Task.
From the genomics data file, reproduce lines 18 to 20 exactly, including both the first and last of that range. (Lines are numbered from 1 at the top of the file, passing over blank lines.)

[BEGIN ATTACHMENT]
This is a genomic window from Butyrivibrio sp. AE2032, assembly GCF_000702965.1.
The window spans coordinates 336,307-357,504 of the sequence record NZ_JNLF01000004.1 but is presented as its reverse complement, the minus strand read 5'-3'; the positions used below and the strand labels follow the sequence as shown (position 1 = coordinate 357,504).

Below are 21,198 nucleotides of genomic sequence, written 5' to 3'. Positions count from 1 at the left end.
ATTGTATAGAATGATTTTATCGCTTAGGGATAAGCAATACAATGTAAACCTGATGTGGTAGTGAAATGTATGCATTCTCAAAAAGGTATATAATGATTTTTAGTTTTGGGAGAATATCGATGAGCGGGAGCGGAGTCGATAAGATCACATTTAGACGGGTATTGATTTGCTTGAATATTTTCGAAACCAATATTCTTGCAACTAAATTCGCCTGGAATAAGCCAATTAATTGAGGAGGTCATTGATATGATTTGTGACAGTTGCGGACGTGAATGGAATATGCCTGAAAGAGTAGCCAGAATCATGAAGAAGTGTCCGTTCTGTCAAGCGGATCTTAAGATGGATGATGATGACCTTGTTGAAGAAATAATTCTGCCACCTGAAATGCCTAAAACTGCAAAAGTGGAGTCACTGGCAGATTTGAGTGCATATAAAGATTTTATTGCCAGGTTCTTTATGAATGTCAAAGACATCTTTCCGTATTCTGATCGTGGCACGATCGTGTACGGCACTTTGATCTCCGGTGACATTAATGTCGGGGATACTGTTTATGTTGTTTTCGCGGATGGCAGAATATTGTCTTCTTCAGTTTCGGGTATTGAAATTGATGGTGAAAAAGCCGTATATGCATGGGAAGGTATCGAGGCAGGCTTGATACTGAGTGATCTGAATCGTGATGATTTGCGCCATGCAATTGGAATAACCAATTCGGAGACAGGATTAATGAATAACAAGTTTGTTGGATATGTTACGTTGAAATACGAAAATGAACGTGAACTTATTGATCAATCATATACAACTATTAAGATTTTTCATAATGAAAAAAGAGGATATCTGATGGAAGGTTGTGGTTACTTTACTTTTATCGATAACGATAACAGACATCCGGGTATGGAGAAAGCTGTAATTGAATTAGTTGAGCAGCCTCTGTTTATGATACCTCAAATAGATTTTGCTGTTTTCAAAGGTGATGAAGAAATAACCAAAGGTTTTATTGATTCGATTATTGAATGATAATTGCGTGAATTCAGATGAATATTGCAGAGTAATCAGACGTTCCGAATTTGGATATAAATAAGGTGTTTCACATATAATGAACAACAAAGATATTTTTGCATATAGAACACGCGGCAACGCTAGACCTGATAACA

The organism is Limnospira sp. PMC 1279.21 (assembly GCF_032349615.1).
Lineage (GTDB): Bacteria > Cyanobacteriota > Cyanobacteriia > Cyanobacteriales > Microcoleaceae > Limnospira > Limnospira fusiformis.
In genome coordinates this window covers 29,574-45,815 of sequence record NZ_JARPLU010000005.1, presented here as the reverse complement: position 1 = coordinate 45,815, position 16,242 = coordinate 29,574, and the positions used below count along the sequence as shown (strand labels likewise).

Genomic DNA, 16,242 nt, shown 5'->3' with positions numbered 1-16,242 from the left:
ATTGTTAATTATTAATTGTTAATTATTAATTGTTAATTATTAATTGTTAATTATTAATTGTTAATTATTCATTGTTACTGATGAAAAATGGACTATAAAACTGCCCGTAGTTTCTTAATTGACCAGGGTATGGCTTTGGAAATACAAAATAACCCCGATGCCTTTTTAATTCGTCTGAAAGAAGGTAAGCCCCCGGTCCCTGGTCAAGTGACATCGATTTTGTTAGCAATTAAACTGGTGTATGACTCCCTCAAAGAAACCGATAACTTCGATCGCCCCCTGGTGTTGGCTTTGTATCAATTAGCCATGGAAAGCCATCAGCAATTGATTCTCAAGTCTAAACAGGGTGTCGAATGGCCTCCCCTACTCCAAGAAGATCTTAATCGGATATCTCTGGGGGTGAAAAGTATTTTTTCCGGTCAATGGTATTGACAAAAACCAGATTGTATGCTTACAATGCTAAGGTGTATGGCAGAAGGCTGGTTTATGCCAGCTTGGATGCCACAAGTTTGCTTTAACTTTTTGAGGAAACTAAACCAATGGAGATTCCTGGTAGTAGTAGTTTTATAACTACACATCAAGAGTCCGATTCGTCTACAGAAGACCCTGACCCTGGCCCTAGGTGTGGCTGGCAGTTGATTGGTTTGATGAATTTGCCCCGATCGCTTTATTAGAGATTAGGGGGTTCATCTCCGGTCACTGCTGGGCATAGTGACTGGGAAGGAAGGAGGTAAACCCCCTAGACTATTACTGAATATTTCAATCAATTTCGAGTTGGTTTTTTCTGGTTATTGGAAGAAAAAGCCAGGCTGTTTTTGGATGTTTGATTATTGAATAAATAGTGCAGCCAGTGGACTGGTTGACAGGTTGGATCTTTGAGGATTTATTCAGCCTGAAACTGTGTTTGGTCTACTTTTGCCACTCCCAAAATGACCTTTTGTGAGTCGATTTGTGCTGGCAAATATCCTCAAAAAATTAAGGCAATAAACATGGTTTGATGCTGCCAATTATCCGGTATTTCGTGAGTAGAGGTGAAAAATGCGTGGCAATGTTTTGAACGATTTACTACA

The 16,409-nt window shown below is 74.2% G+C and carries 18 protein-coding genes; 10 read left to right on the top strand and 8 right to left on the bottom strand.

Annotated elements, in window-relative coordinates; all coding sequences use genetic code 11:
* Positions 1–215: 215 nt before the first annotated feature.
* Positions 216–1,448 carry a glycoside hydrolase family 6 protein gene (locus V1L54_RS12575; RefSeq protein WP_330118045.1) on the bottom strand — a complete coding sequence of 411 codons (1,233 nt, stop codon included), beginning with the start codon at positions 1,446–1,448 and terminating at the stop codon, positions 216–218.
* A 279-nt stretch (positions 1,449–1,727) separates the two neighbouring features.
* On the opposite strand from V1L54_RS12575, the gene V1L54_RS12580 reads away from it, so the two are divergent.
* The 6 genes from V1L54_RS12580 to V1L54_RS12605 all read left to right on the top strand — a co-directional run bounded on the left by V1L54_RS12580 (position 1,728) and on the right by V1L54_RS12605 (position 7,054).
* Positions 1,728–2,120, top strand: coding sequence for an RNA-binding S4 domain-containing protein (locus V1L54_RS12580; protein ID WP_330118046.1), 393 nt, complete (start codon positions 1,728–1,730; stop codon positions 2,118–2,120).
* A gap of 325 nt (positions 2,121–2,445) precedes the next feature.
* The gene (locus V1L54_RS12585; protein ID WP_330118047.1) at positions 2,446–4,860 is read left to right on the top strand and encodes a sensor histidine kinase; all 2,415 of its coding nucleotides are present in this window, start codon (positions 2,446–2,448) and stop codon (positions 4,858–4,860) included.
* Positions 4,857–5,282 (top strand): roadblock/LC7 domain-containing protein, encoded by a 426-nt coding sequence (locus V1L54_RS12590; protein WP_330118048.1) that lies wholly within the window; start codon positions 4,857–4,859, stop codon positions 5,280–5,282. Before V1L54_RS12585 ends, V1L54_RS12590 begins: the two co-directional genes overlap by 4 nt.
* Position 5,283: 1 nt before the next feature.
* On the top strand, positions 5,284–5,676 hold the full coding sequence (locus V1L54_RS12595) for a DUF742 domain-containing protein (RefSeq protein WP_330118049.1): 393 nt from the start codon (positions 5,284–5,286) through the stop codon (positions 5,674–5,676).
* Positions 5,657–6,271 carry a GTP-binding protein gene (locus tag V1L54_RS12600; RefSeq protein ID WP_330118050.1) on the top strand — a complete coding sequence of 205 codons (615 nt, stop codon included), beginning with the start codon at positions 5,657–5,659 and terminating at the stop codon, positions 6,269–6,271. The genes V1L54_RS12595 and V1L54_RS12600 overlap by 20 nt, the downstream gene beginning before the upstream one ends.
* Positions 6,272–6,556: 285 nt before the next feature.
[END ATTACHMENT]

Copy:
* A gap of 325 nt (positions 2,121–2,445) precedes the next feature.
* The gene (locus V1L54_RS12585; protein ID WP_330118047.1) at positions 2,446–4,860 is read left to right on the top strand and encodes a sensor histidine kinase; all 2,415 of its coding nucleotides are present in this window, start codon (positions 2,446–2,448) and stop codon (positions 4,858–4,860) included.
* Positions 4,857–5,282 (top strand): roadblock/LC7 domain-containing protein, encoded by a 426-nt coding sequence (locus V1L54_RS12590; protein WP_330118048.1) that lies wholly within the window; start codon positions 4,857–4,859, stop codon positions 5,280–5,282. Before V1L54_RS12585 ends, V1L54_RS12590 begins: the two co-directional genes overlap by 4 nt.